Pancreatic ductal adenocarcinoma is the most common form of pancreatic cancer and it is the most lethal of all solid cancers.   In the USA approximately 32,000 people are diagnosed every year with pancreatic ductal adenocarcinoma, and the five-year survival rate following initial diagnosis is extremely low, at just 1 to 5%.  A primary reason for the low survival rate for patients with pancreatic adenocarcinoma is the inability to diagnose this cancer during early stage disease.  At present, only 15% of newly diagnosed patients are diagnosed with early stage disease.

Our laboratory, in collaboration with Dr. Brett Sheppard, M.D., of OHSU, has focused on development of reagents that will facilitate early diagnosis and/or treatment of pancreatic cancer.  One recently developed reagent recognizes a molecule associated with human pancreatic cancer cells as well as precancerous lesions of the pancreas.  The molecule is not produced by normal human pancreatic cells or by cells from patients with inflamed pancreas.  These results suggest that this reagent can be used as a diagnostic reagent for pancreatic cancer, and that the molecule targeted by this reagent is a biomarker of this disease.

Current research efforts are to further validate this reagent in the diagnosis of pancreatic cancer and to develop a rapid and non-invasive diagnostic screening assay for this devastating disease.

  1. PR Streeter, NI Minster, LE Kahn, WF Hood, LE Vickery, TL Thurman, JB Monahan, JK Welply, JP McKearn, and SL Woulfe.  Progenipoietins: biological characterization of a family of dual agonists of fetal liver tyrosine kinase-3 and the granulocyte colony-stimulating factor receptor.  Exp Hematol. 2001. 29:41-50.
  2. WH Fleming, JM Mulcahy, JP McKearn, and PR Streeter. Progenipoietin mobilizes substantial numbers of transplantable hematopoietic stem cells.  Exp Hematol 2001. 29:943-51.
  3. PR Streeter, LZ Dudley, and WH Fleming.  Activation of the G-CSF and Flt-3 receptors protects hematopoietic stem cells from lethal irradiation. Exp Hematol. 2003. 31:1119-25.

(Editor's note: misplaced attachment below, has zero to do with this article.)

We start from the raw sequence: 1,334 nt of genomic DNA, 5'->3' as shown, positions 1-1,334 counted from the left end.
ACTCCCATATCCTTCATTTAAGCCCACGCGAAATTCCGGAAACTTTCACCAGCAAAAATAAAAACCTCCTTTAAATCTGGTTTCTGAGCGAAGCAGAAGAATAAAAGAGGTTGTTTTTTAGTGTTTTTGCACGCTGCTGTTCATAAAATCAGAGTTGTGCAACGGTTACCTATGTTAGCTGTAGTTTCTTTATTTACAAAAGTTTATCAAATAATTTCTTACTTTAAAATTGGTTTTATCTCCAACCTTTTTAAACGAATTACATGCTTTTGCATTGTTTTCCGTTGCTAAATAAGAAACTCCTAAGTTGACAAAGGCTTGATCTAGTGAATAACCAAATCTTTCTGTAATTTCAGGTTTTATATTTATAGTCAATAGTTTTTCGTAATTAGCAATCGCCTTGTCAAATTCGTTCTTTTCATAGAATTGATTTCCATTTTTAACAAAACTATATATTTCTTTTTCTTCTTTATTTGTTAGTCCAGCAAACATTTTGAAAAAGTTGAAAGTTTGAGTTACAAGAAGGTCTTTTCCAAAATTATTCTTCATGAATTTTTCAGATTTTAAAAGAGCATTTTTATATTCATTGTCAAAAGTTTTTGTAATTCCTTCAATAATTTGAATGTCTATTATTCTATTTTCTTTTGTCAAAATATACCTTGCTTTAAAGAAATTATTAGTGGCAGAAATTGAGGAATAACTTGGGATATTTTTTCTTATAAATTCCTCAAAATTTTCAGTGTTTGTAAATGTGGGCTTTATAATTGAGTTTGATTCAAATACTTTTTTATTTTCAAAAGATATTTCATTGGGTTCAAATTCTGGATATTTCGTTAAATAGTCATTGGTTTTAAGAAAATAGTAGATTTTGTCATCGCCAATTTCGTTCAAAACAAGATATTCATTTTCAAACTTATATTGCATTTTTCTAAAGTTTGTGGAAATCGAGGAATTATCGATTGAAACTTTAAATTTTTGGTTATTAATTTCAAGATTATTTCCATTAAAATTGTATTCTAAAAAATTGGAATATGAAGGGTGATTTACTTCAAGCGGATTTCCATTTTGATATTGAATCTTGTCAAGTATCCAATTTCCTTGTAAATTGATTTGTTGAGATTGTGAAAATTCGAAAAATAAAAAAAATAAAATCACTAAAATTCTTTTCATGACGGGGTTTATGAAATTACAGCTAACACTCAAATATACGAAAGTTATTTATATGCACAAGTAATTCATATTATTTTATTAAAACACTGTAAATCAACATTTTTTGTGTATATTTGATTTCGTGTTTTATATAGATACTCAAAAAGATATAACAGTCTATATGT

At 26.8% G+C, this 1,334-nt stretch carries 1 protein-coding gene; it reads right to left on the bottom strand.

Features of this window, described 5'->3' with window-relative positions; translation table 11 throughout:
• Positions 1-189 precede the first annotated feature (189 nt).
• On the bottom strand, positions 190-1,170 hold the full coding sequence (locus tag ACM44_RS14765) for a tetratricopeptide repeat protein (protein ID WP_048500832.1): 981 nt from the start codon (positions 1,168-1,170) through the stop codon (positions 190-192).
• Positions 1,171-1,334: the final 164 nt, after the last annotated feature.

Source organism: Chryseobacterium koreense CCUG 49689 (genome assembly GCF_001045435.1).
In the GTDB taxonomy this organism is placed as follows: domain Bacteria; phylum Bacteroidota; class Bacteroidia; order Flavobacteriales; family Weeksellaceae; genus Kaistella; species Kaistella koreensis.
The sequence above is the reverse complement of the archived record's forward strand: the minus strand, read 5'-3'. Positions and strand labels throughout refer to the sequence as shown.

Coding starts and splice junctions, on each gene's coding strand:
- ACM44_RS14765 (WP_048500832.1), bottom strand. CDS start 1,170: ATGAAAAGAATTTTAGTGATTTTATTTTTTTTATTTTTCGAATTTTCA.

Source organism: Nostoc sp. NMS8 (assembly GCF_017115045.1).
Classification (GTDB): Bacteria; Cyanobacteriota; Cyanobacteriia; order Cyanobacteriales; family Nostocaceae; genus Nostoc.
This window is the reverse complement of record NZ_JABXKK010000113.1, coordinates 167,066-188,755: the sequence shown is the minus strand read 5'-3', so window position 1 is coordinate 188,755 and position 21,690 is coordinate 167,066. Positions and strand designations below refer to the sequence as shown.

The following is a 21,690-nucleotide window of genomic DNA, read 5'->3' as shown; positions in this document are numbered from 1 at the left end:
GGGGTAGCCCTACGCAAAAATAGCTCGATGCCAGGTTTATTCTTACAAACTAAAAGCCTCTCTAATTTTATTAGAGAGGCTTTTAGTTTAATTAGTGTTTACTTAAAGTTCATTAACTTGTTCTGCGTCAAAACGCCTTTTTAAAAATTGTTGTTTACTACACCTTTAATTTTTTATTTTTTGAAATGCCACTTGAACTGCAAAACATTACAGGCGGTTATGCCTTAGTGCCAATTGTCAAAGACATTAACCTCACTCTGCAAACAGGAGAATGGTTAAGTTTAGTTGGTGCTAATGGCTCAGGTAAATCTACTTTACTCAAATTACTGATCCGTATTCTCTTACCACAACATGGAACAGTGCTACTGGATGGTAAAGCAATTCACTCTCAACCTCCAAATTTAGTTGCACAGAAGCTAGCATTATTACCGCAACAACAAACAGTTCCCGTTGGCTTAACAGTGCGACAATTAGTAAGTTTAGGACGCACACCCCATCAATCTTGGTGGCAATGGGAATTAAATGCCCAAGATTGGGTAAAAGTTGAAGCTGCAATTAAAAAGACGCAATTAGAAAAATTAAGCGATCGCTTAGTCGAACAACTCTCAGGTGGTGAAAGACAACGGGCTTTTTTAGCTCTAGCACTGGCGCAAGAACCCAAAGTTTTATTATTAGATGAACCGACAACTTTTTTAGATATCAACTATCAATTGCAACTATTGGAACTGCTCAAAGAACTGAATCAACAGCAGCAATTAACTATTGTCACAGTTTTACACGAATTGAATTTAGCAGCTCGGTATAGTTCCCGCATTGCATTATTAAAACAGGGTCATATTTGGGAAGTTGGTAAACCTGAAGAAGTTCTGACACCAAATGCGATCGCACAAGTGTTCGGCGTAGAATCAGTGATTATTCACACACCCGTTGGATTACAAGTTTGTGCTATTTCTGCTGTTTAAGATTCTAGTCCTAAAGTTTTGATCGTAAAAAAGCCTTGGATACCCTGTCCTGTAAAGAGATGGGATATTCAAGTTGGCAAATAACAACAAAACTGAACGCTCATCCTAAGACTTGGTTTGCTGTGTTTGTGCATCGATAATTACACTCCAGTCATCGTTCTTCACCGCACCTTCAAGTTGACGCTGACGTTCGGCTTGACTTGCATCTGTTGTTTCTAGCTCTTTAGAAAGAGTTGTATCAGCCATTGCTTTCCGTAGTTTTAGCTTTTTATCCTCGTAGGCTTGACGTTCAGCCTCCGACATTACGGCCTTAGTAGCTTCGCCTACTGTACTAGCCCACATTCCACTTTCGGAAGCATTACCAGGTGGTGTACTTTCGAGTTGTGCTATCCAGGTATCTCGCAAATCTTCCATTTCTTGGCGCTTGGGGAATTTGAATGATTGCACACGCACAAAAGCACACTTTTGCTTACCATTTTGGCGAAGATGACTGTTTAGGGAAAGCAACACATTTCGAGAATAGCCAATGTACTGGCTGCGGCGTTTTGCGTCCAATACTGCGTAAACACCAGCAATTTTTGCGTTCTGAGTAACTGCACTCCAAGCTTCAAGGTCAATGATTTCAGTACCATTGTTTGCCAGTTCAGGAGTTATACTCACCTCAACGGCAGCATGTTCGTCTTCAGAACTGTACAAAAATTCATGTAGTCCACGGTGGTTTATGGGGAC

4. PR Streeter, X Zhang, TV Tittle, CN Schon, AD Weinberg, RT Maziarz. CD25 expression distinguishes functionally distinct alloreactive CD4 CD134 (OX40) T-cell subsets in acute graft-versus-host disease. Biol Blood Marrow Transplant. 2004. 10:298-309.
  5. C Dorrell, SL Abraham, KM Lanxon-Cookson, PS Canaday, PR Streeter, M Grompe.  Isolation of major pancreatic cell types and long-term culture-initiating cells using novel human surface markers.  Stem Cell Research. 2008. 1:183-194.
  6. C Dorrell, L Erker, KM Lanxon-Cookson, SL Abraham, T Victoroff, S Ro, PS Canaday, PR Streeter, M Grompe.  Surface Markers for the Murine Oval Cell Response.  Hepatology. 2008. 48:1282-1291.
  7. M Kovacsovics-Bankowski, K Mauch, A Raber, PR Streeter, R Deans, RT Maziarz, W van't Hof.  Pre-Clinical Safety Testing Supporting Clinical Use of Allogeneic Multipotent Adult Progenitor Cells.  Cytotherapy. 2008. 10:730-42.
  8. S Jiang, A Bailey, D Goldman, J Swain, M Wong, PR Streeter, WF Fleming.  Hematopoietic Stem Cells Contribute to Lymphatic Endothelium.  PLos ONE. 2008. 3:e3812.
  9. M Kovacsovics-Bankowski, PR Streeter, K Mauch, A Raber, Wouter Vant Hof, R Deans, RT Maziarz.  Clinical Scale Expanded Adult Pluripotent Stem Cells Prevent Graft-Versus-Host Disease.  Cell Immunol. 2009. 255:55-60.
  10. Gadue P, Gouon-Evans V, Cheng X, Wandzioch E, Zaret KS, Grompe M, Streeter PR, Keller GM.  Generation of monoclonal antibodies specific for cell surface molecules expressed on early mouse endoderm.  Stem Cells. 2009. 27:2103-13.
  11. HD Adkisson, C Milliman, X Zhang, RT Maziarz, PR Streeter.  Immune evasion by neocartilage-derived chondrocytes:  Implications for biologic repair of joint articular cartilage.  Stem Cell Res. 2010. 4:57-68.
  12. HD Adkisson, JA Martin, RL Amendola, C Milliman, KA Mauch, AB Katwal, M Seyedin, A Amendola, JA Buckwalter, PR Streeter.  The Potential of Human Allogeneic Juvenile Chondrocytes for Restoration of Articular Cartilage.  Am J Sports Med. 2010. (Epub ahead of print).